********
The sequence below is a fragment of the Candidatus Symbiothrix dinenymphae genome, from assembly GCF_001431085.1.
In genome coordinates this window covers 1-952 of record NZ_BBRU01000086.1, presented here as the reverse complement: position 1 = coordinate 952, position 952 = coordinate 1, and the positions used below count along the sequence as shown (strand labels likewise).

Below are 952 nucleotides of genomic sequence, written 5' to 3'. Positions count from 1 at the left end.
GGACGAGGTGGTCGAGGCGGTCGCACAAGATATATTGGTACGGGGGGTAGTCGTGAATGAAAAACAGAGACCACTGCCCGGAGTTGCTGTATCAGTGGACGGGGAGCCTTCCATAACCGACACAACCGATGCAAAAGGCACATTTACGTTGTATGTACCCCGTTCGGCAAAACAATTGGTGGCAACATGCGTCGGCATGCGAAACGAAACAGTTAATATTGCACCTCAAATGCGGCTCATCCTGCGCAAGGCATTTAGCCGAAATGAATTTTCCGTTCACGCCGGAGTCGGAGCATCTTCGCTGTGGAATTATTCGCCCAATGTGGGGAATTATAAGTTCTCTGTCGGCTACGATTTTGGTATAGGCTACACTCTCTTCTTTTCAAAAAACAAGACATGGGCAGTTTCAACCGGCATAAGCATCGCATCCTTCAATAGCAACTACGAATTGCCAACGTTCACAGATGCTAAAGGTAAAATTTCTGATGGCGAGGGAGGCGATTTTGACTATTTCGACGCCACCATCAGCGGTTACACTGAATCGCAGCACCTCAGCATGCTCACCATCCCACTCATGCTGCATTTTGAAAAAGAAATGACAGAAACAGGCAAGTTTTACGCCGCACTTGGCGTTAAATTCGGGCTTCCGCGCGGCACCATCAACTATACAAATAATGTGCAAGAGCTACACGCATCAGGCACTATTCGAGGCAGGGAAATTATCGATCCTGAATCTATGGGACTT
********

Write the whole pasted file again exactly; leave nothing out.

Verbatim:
The sequence below is a fragment of the Candidatus Symbiothrix dinenymphae genome, from assembly GCF_001431085.1.
In genome coordinates this window covers 1-952 of record NZ_BBRU01000086.1, presented here as the reverse complement: position 1 = coordinate 952, position 952 = coordinate 1, and the positions used below count along the sequence as shown (strand labels likewise).

Below are 952 nucleotides of genomic sequence, written 5' to 3'. Positions count from 1 at the left end.
GGACGAGGTGGTCGAGGCGGTCGCACAAGATATATTGGTACGGGGGGTAGTCGTGAATGAAAAACAGAGACCACTGCCCGGAGTTGCTGTATCAGTGGACGGGGAGCCTTCCATAACCGACACAACCGATGCAAAAGGCACATTTACGTTGTATGTACCCCGTTCGGCAAAACAATTGGTGGCAACATGCGTCGGCATGCGAAACGAAACAGTTAATATTGCACCTCAAATGCGGCTCATCCTGCGCAAGGCATTTAGCCGAAATGAATTTTCCGTTCACGCCGGAGTCGGAGCATCTTCGCTGTGGAATTATTCGCCCAATGTGGGGAATTATAAGTTCTCTGTCGGCTACGATTTTGGTATAGGCTACACTCTCTTCTTTTCAAAAAACAAGACATGGGCAGTTTCAACCGGCATAAGCATCGCATCCTTCAATAGCAACTACGAATTGCCAACGTTCACAGATGCTAAAGGTAAAATTTCTGATGGCGAGGGAGGCGATTTTGACTATTTCGACGCCACCATCAGCGGTTACACTGAATCGCAGCACCTCAGCATGCTCACCATCCCACTCATGCTGCATTTTGAAAAAGAAATGACAGAAACAGGCAAGTTTTACGCCGCACTTGGCGTTAAATTCGGGCTTCCGCGCGGCACCATCAACTATACAAATAATGTGCAAGAGCTACACGCATCAGGCACTATTCGAGGCAGGGAAATTATCGATCCTGAATCTATGGGACTT